Election workers look through boxes of ballots at the Santa Clara County Registrar of Voters during a recount effort
The Santa Clara County Democratic Central Committee voted unanimously on a resolution demanding the identities of donors behind an unknown super PAC that paid for the Congressional District 16 recount be disclosed. File photo.

The recount to replace Rep. Anna Eshoo’s congressional seat is coming to a close, but it will still be days before results are finalized.

Santa Clara County, which represents 80% of Congressional District 16, is almost done rescanning all of its ballots. San Mateo County completed its rescanning on Wednesday. Still, dozens of challenged ballots are awaiting review to see if they’ll be added to the final count.

On April 15, Santa Clara and San Mateo counties started recounting the more than 182,000 votes cast, and it will likely be another week until the count is complete. Former San Jose Mayor Sam Liccardo secured first place early on, but after nearly a month of see-sawing between razor-thin margins, Assemblymember Evan Low and Santa Clara County Supervisor Joe Simitian tied for second place. So, all three advanced to the November runoff.

With no automatic recount provision in statewide and federal elections in California, Jonathan Padilla, a 2020 and 2024 Biden delegate and former mayoral campaign staffer for Liccardo, requested a recount. He has been paying the $24,000 a day for the recount through a super PAC called Count the Vote — founded by people who are also linked to Liccardo.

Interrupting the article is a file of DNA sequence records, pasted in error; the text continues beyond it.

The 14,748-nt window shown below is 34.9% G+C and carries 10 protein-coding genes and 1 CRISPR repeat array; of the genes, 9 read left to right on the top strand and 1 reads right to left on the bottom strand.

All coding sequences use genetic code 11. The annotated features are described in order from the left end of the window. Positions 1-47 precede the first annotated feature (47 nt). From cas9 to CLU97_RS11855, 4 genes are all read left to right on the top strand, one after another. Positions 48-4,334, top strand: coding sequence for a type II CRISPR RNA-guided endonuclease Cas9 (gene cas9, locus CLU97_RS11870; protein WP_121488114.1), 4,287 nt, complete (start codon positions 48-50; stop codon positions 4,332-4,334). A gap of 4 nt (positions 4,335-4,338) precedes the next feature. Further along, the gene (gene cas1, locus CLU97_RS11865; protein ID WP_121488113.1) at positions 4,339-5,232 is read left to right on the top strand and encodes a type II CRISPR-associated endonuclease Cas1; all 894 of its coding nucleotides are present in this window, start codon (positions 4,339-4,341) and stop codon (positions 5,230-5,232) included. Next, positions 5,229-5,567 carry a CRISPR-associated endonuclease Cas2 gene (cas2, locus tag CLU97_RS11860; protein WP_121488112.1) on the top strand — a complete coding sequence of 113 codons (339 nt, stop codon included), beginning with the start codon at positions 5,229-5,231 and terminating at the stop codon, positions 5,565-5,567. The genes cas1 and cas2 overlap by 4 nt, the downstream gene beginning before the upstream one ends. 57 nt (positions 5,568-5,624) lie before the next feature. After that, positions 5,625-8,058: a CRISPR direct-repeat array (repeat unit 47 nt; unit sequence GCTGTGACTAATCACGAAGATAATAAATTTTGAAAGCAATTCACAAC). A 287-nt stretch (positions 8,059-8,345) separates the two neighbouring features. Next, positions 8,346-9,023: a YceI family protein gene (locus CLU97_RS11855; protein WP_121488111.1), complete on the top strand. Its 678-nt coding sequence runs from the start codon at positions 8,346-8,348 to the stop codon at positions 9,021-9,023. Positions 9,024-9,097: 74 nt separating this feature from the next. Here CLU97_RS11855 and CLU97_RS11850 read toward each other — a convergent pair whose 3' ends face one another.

As of Wednesday evening, Simitian and Low secured the same exact number of votes in San Mateo’s rescanning, but there are 16 ballots being challenged, according to Assistant Chief Elections Officer Jim Irizarry.

“The primary issues are postmarks — were they mailed on time, and if they were received within a seven-day grace period?” Irizarry told San José Spotlight. “So we’re going to USPS to verify when those ballots, from their records, show they got here.”

It’s unclear if those 16 challenged ballots could change the election results because the envelopes have yet to be opened, Irizarry said.  Campaign attorneys and observers have challenged 12 other ballots, noting the signatures on the ballots should count, but San Mateo County rejected them because officials said the signatures don’t match.

In Santa Clara County, 185 of its 199 precincts are completed. On Thursday morning, county election workers continued sifting through the remaining ballots to ensure every vote is counted. Michael Borja, spokesperson for the Registrar of Voters, said the recount may be completed early next week.

Borja couldn’t provide a specific number of how many ballots have been challenged.

As of Tuesday’s count, both Simitian and Low gained six votes through the recount process — which means the two are still tied. However, it takes only one vote in favor of either candidate to change the result and only send two candidates to the runoff, as opposed to three.

“It’s going to continue to flip flop because (the recount) is not complete,” Borja told San José Spotlight. “There’s many layers of this process, there are ballots being challenged… so I can’t give you a definite answer (on when it will be completed).”

Santa Clara County will provide another update on Thursday evening.

Contact Jana at [email protected] or follow @Jana_Kadah on X, formerly known as Twitter.

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